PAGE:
I don't see how you work out this situation and still allow fair comment.
The Hi-Fi CSS session was extremely nuts and bolts from four leading CSS practitioners. (Eric Meyer is here, too, in other CSS sessions.) Cascading Style Sheets lets you separate content from structure, meaning that you can avoid hard coding the appearance of a Web page. Rather, you tag elements of content and then use CSS style sheets to control their appearance.
Note that all five panelists were using Macs. But then correlate that with the fact that when Molly Holzschlag asked, the audience volunteered that most of them were coding Web pages in text editors, as were all of the panelists. (I use Movable Type for most of my Web sites now, so I use MT templates which aren't per se viewable in a Web design program. So I combine hand-coding of CSS with some visual previewing and templates.)
General notes: Make sure that the names you choose for CSS has a meaning, but note that function could change over time, thus naming something with a meaning related to appearance could make CSS less readable later. Terrible bugs in browsers means that CSS is ugly. Let's make CSS more like the beauty of nature over time. So occasionally we make CSS where it's not the perfect solution, but it's elegant. And, a nifty trick for doing double rollovers in which one rollover triggers another action elsewhere on the page using CSS (a:hover selector).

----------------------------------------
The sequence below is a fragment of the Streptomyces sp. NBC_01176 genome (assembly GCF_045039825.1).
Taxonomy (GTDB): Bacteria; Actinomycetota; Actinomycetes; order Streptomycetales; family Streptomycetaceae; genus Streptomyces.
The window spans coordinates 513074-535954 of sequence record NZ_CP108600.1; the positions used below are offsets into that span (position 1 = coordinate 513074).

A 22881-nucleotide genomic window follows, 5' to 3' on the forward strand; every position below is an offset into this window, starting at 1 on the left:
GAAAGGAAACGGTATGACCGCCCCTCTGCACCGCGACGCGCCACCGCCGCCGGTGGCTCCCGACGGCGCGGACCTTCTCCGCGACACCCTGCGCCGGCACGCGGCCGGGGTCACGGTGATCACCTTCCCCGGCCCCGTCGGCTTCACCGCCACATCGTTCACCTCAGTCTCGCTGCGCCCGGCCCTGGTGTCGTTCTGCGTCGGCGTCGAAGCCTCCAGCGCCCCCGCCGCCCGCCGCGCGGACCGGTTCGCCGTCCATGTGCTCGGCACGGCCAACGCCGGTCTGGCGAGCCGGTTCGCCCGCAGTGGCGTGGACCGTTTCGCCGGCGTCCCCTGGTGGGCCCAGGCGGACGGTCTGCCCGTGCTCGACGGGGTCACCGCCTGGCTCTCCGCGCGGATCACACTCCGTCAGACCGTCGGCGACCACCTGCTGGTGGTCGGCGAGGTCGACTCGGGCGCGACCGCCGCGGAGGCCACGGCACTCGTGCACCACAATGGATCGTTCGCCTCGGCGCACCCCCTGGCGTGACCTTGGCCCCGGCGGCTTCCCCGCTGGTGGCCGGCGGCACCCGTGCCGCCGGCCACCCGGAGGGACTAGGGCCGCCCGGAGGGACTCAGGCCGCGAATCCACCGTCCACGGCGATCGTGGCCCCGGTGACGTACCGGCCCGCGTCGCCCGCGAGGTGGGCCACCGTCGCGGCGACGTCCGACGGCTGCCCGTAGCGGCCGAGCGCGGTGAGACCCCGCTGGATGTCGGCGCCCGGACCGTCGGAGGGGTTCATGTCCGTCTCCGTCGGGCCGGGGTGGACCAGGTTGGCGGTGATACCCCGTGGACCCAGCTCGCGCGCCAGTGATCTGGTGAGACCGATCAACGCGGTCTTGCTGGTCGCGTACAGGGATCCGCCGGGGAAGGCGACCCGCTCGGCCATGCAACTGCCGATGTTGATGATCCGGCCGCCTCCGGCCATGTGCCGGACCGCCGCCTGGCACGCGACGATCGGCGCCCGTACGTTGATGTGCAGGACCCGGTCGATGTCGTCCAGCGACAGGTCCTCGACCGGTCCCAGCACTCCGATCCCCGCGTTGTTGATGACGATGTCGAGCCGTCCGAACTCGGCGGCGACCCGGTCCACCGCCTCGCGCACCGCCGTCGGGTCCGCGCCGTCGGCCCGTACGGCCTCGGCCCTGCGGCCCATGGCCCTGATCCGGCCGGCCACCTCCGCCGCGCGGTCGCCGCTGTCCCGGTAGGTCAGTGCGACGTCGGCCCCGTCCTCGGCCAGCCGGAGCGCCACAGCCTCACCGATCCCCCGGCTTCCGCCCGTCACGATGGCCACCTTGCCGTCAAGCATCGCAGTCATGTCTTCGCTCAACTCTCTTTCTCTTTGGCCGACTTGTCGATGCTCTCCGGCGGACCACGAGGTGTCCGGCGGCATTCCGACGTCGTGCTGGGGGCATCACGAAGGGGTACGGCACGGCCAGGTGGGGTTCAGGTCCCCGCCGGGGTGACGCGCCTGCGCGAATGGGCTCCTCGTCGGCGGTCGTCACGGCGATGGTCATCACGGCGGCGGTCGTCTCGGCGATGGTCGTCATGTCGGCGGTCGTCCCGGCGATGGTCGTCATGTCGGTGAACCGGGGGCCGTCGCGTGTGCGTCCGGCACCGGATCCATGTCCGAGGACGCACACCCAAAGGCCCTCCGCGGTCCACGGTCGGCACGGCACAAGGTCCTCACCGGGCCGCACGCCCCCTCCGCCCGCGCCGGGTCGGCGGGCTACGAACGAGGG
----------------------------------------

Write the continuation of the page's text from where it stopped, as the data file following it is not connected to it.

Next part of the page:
Malcolm Gladwell's keynote was very entertaining, drawn largely from his book, Blink, which I haven't read yet. It was a very interesting talk, though, and the main thrust is that people make very important decisions about life and death based on snap decisions that are provably inaccurate or wrong. But, at the same time, it's possibly to refine the information coming into a snap decision to improve the outcome of that decision. I'm a big fan of The Tipping Point, so will have to read Blink now. (Gladwell bon mot: I don't want my obit to read, "Malcom Gladwell, 87, author of The Tipping Point..." which is why he wrote a book he thinks has unrelated ideas in it.)
Dan Gillmor gave a talk that I've heard different renditions of from and about the ideas in We the Media. I like it as always, but don't have anything new to extract from it that Dan doesn't already say well on his own site and in the book.